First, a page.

1 Answer | Add Yours
This is a very large undertaking in which, of course, eNotes can only point the way. We'll start by isolating a passage from the text that indicates contextual values, identify those values, then analyze the language techniques (if there are any) that help shape and reflect those values (if they do).
Now it was time to move, and, as a woman gathers her things together, her cloak, her gloves, her opera-glasses, and gets up to go out of the theatre into the street, she rose from the sofa and went to Peter.
The contextual social values revealed in this passage encompass women's gender role ("as a woman gathers her things"); gender perception; social conventions ("now it was time to move"); and social interactions, with limiting bounds ("out of the theatre into the street").
The language technique of simile shapes the first values of women's gender role and perception. It shows a comparison of private actions to public actions. This reflects the contextual value that there is no private world for women.
The language technique of juxtaposition, combining public and private, reflects the contextual social value that prohibits a private world for women: what they are in public, so must they be in private. The existence of men's clubs and men's universities and men's professions indicate this absence of a private world is not the case, is not true, for men. The language of the text supports this indication by avoiding any masculine pronouns or references, e.g., no mention of an escort going out "into the street" as well.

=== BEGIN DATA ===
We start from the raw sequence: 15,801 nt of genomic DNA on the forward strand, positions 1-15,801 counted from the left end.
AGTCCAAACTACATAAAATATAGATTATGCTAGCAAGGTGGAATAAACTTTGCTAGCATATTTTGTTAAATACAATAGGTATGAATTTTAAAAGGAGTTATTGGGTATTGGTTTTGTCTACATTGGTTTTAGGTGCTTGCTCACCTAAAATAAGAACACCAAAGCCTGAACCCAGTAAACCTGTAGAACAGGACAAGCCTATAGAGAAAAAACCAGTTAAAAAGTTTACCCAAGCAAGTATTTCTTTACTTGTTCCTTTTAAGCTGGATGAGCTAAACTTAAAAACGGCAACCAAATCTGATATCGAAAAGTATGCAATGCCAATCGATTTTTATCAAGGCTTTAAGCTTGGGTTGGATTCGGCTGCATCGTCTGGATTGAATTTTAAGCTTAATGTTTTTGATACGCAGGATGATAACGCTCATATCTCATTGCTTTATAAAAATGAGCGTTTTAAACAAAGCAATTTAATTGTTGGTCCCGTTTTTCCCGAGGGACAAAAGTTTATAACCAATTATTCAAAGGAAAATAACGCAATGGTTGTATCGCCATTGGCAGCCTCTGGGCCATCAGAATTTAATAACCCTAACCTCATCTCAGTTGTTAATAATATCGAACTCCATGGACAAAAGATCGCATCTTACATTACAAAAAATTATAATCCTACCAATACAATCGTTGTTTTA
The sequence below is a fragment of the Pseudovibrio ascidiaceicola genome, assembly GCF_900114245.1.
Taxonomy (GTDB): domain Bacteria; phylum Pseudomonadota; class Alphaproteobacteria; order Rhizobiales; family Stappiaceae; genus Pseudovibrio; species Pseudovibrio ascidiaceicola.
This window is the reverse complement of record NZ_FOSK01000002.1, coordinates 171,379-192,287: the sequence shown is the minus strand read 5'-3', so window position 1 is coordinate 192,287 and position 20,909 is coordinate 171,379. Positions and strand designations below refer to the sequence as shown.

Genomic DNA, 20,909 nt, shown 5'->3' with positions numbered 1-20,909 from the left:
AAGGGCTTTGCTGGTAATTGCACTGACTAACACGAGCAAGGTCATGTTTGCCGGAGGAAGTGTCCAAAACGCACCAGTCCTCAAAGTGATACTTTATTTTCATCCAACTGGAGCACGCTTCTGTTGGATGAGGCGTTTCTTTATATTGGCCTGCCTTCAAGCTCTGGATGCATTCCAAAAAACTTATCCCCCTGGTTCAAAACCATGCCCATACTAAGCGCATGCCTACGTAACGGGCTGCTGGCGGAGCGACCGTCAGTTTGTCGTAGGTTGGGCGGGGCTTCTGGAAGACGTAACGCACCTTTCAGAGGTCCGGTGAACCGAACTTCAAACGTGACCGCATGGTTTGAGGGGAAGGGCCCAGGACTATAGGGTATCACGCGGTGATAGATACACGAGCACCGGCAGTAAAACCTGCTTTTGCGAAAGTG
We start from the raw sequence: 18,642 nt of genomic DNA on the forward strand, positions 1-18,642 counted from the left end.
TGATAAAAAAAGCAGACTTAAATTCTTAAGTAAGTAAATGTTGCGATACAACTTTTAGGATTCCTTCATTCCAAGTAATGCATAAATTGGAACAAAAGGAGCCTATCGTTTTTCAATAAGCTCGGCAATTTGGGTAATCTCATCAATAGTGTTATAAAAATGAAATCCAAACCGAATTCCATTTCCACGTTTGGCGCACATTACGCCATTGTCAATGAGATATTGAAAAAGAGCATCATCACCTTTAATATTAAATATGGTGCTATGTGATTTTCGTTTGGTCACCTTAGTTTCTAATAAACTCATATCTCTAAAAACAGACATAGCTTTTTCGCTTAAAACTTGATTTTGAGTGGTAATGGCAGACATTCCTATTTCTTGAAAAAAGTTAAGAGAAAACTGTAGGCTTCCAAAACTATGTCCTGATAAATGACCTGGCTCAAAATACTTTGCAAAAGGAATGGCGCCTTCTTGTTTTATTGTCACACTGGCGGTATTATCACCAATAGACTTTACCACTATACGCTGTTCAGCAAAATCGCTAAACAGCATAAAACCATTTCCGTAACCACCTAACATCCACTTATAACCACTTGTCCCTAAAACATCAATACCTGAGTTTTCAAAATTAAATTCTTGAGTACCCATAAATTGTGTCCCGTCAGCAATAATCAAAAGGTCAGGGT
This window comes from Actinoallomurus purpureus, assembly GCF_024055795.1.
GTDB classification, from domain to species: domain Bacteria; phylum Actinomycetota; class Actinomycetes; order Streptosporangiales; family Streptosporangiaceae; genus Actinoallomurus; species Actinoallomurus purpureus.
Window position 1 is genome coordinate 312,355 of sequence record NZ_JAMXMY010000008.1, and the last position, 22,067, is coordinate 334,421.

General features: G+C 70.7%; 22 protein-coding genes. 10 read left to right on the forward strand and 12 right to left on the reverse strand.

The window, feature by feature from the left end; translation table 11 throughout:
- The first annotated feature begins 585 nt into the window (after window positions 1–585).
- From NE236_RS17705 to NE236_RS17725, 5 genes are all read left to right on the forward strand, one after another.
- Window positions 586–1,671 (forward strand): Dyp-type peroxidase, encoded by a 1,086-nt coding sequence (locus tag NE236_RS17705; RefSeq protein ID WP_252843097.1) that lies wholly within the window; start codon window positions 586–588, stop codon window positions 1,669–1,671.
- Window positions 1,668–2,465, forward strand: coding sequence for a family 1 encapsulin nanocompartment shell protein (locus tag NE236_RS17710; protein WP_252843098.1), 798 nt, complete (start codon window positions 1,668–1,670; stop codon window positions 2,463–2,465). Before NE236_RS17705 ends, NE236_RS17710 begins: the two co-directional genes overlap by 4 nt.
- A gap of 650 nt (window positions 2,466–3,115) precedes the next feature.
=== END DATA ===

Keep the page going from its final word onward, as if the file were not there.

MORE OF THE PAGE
The language technique of vocabulary selection reflects the trivialization of women through enumeration of their trivial tools. Women's tools are trivial: a cloak, gloves, oper-glasses. Her tools do not include such significant male tools as The London Times Financial Section.
The language techniques of temporal (time) adverbs and locative (place) pronouns reflects the contextual value of woman's sphere. The theatre in London's West End, not the Stock Exchange, is women's sphere. In the West End, which is not the Exchange--as well as in her private parlour--she acts according to an external "Now" at which she gets "up" and goes "out" and goes "into." These language techniques shape and reflect the contextual social value of women's ultimate isolation. Ironically, though, there is a stream of characters in the narrative that reflect a universal consciousness and unity--except, it appears, for women.
We’ve answered 319,816 questions. We can answer yours, too.Ask a question